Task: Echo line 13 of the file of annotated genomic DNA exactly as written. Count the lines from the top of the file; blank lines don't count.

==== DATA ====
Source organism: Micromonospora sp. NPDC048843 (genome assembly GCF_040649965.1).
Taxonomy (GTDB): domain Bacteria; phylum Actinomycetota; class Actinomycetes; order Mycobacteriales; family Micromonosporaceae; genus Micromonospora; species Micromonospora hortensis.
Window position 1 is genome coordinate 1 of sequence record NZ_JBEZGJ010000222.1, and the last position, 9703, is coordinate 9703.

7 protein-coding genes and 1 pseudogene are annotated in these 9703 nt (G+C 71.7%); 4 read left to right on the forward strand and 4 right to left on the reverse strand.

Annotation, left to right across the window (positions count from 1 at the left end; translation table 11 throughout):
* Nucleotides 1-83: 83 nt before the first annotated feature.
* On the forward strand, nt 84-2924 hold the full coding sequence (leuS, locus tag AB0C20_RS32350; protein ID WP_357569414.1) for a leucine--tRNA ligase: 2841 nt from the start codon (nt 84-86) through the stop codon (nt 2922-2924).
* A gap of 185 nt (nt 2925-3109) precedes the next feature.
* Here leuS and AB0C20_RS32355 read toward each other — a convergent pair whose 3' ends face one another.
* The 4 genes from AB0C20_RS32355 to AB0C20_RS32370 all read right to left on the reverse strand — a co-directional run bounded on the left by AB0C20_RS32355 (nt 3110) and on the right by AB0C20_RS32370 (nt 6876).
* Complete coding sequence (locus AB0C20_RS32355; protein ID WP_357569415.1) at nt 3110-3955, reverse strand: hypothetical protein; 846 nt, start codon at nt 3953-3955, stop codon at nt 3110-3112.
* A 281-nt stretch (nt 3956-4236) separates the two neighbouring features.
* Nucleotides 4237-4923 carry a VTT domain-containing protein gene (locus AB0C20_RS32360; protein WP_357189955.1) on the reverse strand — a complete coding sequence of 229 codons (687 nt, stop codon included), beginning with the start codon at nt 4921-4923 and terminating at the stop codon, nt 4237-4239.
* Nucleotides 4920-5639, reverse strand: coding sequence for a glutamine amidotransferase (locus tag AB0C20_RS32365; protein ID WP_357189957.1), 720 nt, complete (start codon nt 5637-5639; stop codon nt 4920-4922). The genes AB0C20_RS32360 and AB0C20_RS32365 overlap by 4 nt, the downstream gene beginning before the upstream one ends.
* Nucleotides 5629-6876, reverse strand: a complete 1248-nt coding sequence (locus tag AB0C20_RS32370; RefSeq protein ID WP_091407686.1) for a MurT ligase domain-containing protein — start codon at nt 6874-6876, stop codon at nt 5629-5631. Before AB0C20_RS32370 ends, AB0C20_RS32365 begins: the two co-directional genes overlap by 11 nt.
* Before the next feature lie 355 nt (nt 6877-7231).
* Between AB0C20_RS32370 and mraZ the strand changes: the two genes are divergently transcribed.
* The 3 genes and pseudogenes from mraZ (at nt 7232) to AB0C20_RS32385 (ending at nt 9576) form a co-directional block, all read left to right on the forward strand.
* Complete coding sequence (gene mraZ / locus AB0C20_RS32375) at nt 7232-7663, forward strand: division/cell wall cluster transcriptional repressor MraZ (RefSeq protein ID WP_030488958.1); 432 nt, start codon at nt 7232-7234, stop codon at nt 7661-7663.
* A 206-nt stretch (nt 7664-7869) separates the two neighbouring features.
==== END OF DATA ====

* Nucleotides 4237-4923 carry a VTT domain-containing protein gene (locus AB0C20_RS32360; protein WP_357189955.1) on the reverse strand — a complete coding sequence of 229 codons (687 nt, stop codon included), beginning with the start codon at nt 4921-4923 and terminating at the stop codon, nt 4237-4239.